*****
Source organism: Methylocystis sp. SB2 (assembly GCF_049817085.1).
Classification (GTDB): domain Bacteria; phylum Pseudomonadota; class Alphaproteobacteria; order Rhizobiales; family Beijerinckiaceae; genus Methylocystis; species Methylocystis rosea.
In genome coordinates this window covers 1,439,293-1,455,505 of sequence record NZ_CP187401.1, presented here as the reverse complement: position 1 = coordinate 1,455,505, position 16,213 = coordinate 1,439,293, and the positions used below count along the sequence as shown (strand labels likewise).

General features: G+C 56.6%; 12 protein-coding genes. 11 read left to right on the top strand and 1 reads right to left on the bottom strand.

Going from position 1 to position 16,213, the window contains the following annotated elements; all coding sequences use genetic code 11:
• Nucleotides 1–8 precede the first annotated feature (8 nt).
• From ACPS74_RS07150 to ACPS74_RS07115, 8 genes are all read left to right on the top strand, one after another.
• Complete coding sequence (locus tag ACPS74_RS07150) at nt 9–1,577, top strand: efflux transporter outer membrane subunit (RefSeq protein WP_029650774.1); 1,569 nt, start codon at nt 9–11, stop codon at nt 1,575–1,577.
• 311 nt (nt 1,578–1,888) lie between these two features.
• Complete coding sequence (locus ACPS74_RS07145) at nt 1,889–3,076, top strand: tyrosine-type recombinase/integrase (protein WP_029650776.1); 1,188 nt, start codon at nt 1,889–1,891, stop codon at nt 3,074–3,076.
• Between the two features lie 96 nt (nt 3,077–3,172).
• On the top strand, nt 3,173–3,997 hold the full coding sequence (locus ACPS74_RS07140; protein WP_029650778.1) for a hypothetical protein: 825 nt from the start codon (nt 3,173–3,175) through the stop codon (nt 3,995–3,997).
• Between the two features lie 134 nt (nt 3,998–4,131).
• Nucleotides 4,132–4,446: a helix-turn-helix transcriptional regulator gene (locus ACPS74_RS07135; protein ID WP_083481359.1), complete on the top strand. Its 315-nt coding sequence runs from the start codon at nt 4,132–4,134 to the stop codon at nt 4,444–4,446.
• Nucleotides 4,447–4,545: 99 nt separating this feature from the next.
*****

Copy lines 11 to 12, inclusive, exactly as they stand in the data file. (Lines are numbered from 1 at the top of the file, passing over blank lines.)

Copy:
• Between the two features lie 96 nt (nt 3,077–3,172).
• On the top strand, nt 3,173–3,997 hold the full coding sequence (locus ACPS74_RS07140; protein WP_029650778.1) for a hypothetical protein: 825 nt from the start codon (nt 3,173–3,175) through the stop codon (nt 3,995–3,997).